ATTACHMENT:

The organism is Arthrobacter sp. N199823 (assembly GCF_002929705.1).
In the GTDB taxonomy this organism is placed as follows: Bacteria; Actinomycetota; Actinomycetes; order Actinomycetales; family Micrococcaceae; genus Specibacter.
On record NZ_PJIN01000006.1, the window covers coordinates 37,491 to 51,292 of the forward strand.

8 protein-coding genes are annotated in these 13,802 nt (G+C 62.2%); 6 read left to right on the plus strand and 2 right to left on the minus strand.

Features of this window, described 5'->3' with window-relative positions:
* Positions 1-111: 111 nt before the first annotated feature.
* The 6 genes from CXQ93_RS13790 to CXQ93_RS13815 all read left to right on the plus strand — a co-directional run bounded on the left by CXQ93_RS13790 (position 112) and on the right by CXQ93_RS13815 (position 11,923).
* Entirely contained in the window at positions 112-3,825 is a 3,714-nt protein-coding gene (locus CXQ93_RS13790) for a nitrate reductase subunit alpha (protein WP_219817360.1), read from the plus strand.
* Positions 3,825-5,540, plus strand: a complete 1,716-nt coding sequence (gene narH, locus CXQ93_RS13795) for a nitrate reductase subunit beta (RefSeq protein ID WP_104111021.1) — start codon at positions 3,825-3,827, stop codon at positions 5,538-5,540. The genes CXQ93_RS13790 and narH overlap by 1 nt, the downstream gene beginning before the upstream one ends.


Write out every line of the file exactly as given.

The organism is Arthrobacter sp. N199823 (assembly GCF_002929705.1).
In the GTDB taxonomy this organism is placed as follows: Bacteria; Actinomycetota; Actinomycetes; order Actinomycetales; family Micrococcaceae; genus Specibacter.
On record NZ_PJIN01000006.1, the window covers coordinates 37,491 to 51,292 of the forward strand.

8 protein-coding genes are annotated in these 13,802 nt (G+C 62.2%); 6 read left to right on the plus strand and 2 right to left on the minus strand.

Features of this window, described 5'->3' with window-relative positions:
* Positions 1-111: 111 nt before the first annotated feature.
* The 6 genes from CXQ93_RS13790 to CXQ93_RS13815 all read left to right on the plus strand — a co-directional run bounded on the left by CXQ93_RS13790 (position 112) and on the right by CXQ93_RS13815 (position 11,923).
* Entirely contained in the window at positions 112-3,825 is a 3,714-nt protein-coding gene (locus CXQ93_RS13790) for a nitrate reductase subunit alpha (protein WP_219817360.1), read from the plus strand.
* Positions 3,825-5,540, plus strand: a complete 1,716-nt coding sequence (gene narH, locus CXQ93_RS13795) for a nitrate reductase subunit beta (RefSeq protein ID WP_104111021.1) — start codon at positions 3,825-3,827, stop codon at positions 5,538-5,540. The genes CXQ93_RS13790 and narH overlap by 1 nt, the downstream gene beginning before the upstream one ends.